Mesabi Daily News: PROPOSED LEGISLATION BRINGS RENEWED ENERGY TO TRAIL GROUP
Wandering 4,600 miles through America’s rugged northern heartlands, the North Country Trail (NCT) stretches across seven states and is the longest National Scenic Trail maintained completely by the dedication of local volunteers. It brings outdoor enthusiasts and hikers through our region. Some come with the endeavor to thru-hike the entire trail, others find their way onto a section of the NCT each year.
In Itasca County, the Arrowhead Chapter of the North Country Trail Association (NCTA) is a group of just a few volunteers but they are part of the impressive crews throughout the nation that have contributed thousands of hours building and maintaining the trail and telling its story. Although their numbers have dwindled in recent years, the Arrowhead Chapter is hoping to re-energize with plans for 2017 activities which include work on connecting trail segments between Remer and Ely. They are hoping to jump-start this new work and attract new interest and potential new volunteers with a meeting on Monday, March 13, in Grand Rapids.
“The chapter is down to just a small handful of active volunteers which is tough given that their mission is so large,” explained Matt Davis, NCTA Regional Trail Coordinator for Minnesota and North Dakota.
Based in Grand Rapids, the Arrowhead Chapter is responsible for the 150 miles of NCT in eastern Cass, Itasca and St. Louis counties between the Chippewa National Forest and the western end of the Kekekabic Trail near Ely. Currently working toward building new trail segments near Grand Rapids, the chapter hosts trail workdays, regular organized hikes and social events throughout the year.
According to chapter information, the current trail route enters a large gap area within the Arrowhead re-route area starting at the western end of the Kekekabic Trail. In this section, the NCT’s exact route has not been finalized yet but options are laid out in the NPS’ Draft Northeastern Minnesota Route Assessment and Environmental Assessment. The NCTA Arrowhead Chapter is tackling this section and has just begun trail scouting within the City of Cohasset and around the City of Grand Rapids in Itasca County.
“We’re still waiting on Congress to do its job and pass the North Country National Scenic Trail Route Adjustment Act,” explained Davis of legislation that would change the official route of the North Country National Scenic Trail in northeastern Minnesota, moving it to a more scenic and sustainable location.
Once the legislation is approved, the official NCT route will pass through Grand Rapids and Itasca County, said Davis, explaining that Rep. Rick Nolan and Sen. Amy Klobuchar are the main sponsors of the proposed legislation. “The bills have been introduced in the House and Senate and are attracting bipartisan co-sponsors.”
In general, the NCT route will head west from Snowbank Lake toward Ely within the Fernberg Rd. (Lake Co. 18 / MN-169) corridor, passing by the Kawishiwi (River) Falls, International Wolf Center, and Dorothy Molter Museum on the way. From Ely, the trail will head southwest toward Vermilion / Bear Head Lake, McCarthy Beach, and Scenic State Parks before entering the Chippewa National Forest near the St. Louis – Itasca County border. Within Itasca County, the proposed route will head south through the Chippewa National Forest and either the Suomi Hills or Trout Lake non-motorized areas.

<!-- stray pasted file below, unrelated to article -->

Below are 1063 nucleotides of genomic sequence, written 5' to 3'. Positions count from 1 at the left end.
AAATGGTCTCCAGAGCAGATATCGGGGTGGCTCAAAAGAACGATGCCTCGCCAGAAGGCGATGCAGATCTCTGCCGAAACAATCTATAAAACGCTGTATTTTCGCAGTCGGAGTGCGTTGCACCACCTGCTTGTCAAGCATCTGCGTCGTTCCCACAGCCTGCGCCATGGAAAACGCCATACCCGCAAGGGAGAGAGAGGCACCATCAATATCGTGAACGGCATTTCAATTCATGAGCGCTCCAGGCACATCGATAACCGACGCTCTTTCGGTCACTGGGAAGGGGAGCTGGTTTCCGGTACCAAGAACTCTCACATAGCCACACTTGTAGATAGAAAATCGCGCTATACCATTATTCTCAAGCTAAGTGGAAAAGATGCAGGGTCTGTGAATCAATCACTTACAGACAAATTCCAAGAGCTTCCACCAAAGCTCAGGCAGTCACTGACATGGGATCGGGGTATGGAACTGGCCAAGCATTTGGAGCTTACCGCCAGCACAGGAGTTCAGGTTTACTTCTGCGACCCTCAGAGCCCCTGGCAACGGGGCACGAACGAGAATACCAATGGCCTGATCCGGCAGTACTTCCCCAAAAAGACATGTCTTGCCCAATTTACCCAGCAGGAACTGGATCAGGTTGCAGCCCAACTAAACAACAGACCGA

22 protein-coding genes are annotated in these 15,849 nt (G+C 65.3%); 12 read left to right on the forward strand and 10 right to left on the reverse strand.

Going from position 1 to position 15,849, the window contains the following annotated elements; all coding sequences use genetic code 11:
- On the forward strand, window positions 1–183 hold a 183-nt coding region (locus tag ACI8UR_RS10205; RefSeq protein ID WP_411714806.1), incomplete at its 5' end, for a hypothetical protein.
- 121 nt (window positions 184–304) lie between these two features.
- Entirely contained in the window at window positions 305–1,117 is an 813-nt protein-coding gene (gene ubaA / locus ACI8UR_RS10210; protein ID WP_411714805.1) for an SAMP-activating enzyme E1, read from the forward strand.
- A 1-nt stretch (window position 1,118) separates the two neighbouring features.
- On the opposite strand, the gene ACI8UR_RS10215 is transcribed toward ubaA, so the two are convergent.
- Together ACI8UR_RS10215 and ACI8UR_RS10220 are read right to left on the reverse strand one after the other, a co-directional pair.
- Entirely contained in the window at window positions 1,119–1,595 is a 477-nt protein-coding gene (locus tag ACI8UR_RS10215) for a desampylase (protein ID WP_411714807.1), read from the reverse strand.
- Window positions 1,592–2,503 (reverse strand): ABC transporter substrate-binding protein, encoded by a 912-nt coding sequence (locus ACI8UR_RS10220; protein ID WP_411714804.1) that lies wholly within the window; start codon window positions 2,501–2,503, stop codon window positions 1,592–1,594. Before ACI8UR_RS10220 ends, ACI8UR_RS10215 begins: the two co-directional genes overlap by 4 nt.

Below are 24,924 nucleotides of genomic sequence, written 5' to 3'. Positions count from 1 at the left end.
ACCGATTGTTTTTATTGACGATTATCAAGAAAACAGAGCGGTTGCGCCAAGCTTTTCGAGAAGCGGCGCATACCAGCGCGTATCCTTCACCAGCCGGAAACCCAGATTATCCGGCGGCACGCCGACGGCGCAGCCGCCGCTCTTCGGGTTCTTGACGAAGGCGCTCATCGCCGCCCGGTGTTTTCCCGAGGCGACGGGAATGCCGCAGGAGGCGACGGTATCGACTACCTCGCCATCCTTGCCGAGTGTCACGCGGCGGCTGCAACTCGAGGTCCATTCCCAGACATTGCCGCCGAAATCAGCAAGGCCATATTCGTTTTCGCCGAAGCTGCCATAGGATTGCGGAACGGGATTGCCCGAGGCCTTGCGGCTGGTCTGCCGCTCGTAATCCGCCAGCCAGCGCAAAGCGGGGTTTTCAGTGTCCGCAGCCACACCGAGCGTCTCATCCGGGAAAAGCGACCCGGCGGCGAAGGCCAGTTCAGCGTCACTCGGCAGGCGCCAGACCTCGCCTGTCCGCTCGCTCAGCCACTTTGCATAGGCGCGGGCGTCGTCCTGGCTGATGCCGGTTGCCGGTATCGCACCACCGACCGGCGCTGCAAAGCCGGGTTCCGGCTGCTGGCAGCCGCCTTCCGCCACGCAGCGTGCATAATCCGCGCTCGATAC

South of the Chippewa National Forest boundary, the trail will cross the Prairie River, skirt around some of the Iron Range’s historic mining areas, and follow the Mesabi Trail on the way into and through the City of Grand Rapids. South of Grand Rapids, the proposed route will follow the City of Cohasset’s Tioga Trail to a large block of UPMBlandin Paper Company and public lands that will take the trail to the Cass County line near the historic Willow Lake wayside rest area. From there, a 7-mile stretch of new trail is proposed to link up with the existing NCT segment in the Chippewa National Forest near Long Lake north of the City of Remer.
“Right now, long-distance NCT hikers walk roads from near Remer to Grand Rapids and then walk the Mesabi Trail to its end and then walk roads all the way to Ely and the western end of the Kekekabic Trail,” added Davis.
About five years ago, according to Davis, the Arrowhead Chapter started with Arbo Township and Blandin Paper Company to develop a hiking trail between the University of Minnesota’s NCROC property and the Mesabi Trails CR 61 trailhead. This portion would also become a future segment of the trail. “We’ve had our own volunteers work on this trail segment along with students from Itasca Community College and crews from the Conservation Corps of Minnesota. It’s almost done but is hikeable now.”
Davis says Itasca County and Blandin are supportive and willing to host the NCT on their property but, “we need the legislation to pass as well as more volunteers to make it happen.”
Davis, and others with the Arrowhead Chapter, hope “we can find some new people who like hiking, silent sports, the outdoors who would be willing to get involved. No volunteer experience is necessary. Tasks range from maintaining existing trail, building new trail, promoting the NCT, working with public and private landowners to obtain permission, scouting future segments on those lands and leading guided hikes.”
There are plenty of volunteer opportunities for building, maintaining, promoting and interpreting the trail in this area with the NCT’s Arrowhead Chapter. The chapter meeting will be held at KAXE (260 NE Second St., Grand Rapids), 7 to 9 p.m. All who are interested are welcome to attend. For more information about the North Country Trail, visit www.northcountrytrail.org.